The N.C. State Board of Education just posted the draft 2015-16 “State of the Teaching Profession Report.” The report, previously and incorrectly titled “Annual Report on Teachers Leaving the Profession,” is subject to change and still requires approval by the State Board, which will meet next week.
Aside from the name change, there were big and long-overdue changes to this year’s report. In 2015, state lawmakers and Governor McCrory approved a bill that required the N.C. Department of Public Instruction (DPI) to collect more detailed statistics about North Carolina teachers who leave the profession, choose to teach in another state, or move to a position in a different school or school district. Much of Session Law 2015-126 does not go into effect until 2017. Nevertheless, in this year’s report, DPI researchers included some of the data points and modifications mandated by the law.
The draft report indicates that the overall attrition rate for 2015-16 was 9.04 percent. Because of changes made to the report, N.C. Department of Public Instruction researchers say that this year’s data should not be compared to rates from previous years, such as the 14.84 percent teacher turnover rate reported last year.
Of the 95,549 teachers employed in district and charter schools last year, 8,636 are no longer employed in a North Carolina public school. Nearly 2,250 of these teachers retired with full or partial benefits. Another 662 teachers remained in education. A small number died, concluded their Visiting International Faculty or Teach for America terms, or resigned due to military orders.
The most politically relevant statistic is the number of teachers who said that they resigned to teach in another state. The number of teachers who report leaving to teach in another state dropped significantly since last year. During the 2014-15 school year, 1,028 teachers said that they resigned to teach in another state. According to the State of the Teaching Profession Report, 828 teacher reported that they exited the classroom last year for that reason. Overall, around 0.9 percent of the 95,549 teachers employed in North Carolina between March 2015 and March 2016 chose to resign to teacher elsewhere. In 2015, approximately 1.1 percent of teachers bolted for schools over yonder.
Those on the Left, particularly the demagogues at Progress NC, argue that state-level budgets and policies advanced by Republicans are to blame for the loss. While true for a handful of vocal and politically-active teachers, there is no overwhelming evidence substantiating their claim.
In a review of a sample of the teachers who self-reported that they planned to accept a teaching position in another state this year, I found that 84 percent of obtained full-time employment in a private, charter, or district school in another state or jurisdiction. A number of educators in the sample appeared to use their job experience in North Carolina just to obtain a teaching position in their home state. Others resigned and moved elsewhere following an engagement or marriage. After reviewing the evidence, I urged policymakers to not assume that teachers who accept a position in another state do so because of discontent with state or local education policy. There is often a personal element to the decision that cannot be captured by summary data or addressed by policymakers.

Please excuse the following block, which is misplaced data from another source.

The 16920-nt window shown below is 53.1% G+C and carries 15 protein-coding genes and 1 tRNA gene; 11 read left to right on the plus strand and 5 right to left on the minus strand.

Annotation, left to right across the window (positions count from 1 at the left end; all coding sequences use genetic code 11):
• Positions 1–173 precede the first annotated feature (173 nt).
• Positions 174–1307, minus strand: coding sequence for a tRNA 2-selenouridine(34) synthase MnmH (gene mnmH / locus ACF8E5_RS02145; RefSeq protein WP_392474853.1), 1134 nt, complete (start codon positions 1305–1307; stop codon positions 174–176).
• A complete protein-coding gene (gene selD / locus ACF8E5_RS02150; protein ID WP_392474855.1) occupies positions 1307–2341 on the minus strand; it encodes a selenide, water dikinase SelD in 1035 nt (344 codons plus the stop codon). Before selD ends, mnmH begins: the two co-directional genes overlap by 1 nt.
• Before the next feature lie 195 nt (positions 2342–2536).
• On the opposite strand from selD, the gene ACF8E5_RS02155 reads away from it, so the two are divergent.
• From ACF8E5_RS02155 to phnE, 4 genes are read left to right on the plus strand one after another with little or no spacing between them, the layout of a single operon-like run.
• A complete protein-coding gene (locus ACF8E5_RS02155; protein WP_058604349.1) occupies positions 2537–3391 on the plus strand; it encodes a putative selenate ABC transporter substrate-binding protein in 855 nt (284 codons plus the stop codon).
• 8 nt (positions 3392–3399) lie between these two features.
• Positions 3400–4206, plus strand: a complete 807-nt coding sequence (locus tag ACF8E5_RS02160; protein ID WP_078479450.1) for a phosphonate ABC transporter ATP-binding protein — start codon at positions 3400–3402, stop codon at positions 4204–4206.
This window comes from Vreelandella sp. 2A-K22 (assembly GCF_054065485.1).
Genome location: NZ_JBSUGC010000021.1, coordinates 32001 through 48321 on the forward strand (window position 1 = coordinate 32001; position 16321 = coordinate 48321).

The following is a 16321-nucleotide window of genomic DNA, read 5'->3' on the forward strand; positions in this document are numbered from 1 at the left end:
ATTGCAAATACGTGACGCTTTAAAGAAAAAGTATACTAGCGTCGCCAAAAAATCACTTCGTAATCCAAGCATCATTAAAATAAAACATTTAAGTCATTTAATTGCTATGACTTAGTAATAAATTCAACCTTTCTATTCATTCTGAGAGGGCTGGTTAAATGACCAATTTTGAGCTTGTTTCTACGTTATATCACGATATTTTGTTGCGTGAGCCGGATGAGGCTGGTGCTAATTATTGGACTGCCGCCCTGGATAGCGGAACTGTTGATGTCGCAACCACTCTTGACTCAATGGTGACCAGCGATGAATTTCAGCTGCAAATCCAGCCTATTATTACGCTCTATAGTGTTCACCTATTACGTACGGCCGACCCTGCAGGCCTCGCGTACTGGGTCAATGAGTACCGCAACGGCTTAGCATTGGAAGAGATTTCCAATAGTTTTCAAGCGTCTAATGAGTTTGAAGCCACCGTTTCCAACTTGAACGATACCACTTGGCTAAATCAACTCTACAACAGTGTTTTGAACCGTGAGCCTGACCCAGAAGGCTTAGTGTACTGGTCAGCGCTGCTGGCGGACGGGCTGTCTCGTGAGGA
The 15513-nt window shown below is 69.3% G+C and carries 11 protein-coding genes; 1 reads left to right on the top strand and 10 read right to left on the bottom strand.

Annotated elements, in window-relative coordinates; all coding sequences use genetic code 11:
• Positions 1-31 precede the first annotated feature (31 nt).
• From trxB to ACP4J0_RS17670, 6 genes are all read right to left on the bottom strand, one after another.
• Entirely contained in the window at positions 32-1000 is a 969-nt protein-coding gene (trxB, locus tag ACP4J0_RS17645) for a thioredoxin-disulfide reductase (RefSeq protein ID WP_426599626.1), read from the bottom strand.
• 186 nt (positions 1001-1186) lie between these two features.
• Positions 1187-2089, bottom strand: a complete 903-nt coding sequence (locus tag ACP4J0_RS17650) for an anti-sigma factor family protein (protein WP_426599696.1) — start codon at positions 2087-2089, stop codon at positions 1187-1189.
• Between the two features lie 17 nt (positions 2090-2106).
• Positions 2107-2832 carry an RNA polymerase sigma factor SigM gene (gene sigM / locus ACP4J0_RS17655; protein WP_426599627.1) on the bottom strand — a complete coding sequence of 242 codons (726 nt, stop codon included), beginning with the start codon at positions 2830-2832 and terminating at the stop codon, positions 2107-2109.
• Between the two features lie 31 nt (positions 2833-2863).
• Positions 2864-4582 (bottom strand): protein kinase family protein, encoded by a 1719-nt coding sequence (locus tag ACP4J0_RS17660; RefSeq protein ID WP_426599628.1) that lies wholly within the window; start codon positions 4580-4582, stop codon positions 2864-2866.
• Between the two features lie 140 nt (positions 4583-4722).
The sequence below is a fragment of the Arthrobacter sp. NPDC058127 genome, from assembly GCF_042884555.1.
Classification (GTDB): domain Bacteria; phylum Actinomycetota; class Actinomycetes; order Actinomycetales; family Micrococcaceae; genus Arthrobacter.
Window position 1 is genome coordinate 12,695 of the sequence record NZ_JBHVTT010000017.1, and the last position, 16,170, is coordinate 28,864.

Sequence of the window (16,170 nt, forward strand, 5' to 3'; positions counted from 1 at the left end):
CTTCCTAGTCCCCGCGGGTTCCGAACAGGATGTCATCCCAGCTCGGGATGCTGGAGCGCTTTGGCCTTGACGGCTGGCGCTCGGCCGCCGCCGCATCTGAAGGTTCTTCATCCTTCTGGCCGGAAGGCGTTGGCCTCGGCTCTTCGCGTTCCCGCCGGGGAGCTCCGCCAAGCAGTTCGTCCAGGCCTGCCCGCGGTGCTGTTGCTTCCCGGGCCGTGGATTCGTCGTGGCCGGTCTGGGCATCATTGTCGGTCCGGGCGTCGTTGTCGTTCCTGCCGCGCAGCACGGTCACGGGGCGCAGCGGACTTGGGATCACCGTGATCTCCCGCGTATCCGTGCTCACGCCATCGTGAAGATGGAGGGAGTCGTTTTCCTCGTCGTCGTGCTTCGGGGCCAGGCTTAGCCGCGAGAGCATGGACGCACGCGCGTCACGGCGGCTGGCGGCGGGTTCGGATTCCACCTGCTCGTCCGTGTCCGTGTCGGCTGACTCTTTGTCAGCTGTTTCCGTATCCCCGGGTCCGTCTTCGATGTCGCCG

Here is another critical point from the draft 2015-16 State of the Teaching Profession Report that many on the Left will not acknowledge – turnover can be good. According to DPI researchers, “analysis of the effectiveness of teachers who no longer remain employed in NC public schools shows that departing teachers are, on average, less effective than their counterparts who choose to remain employed in NC public schools.” We should want bad teachers to leave and good teachers to stay because it increases the likelihood that public school students receive a quality education.
The report also shows that early career teachers are much more likely to leave the profession to teach in another state or change careers. Raising compensation for these teachers – a priority for the Republican legislature and Governor McCrory – may begin to curb attrition when it is more likely to occur, that is, during the first five years. Obviously, some of these teachers will not be satisfied with their career choice, regardless of improvements in compensation or working conditions. Rather, districts and the state should invest in keeping talented, young teachers in the classroom through financial incentives and pathways to leadership roles in their school and district.
While information and data about teacher turnover are critical elements in creating sound education policy, they can also be used as blunt instruments in the political arena. When the latter drives the former, poor decisions are made and the teaching profession is harmed.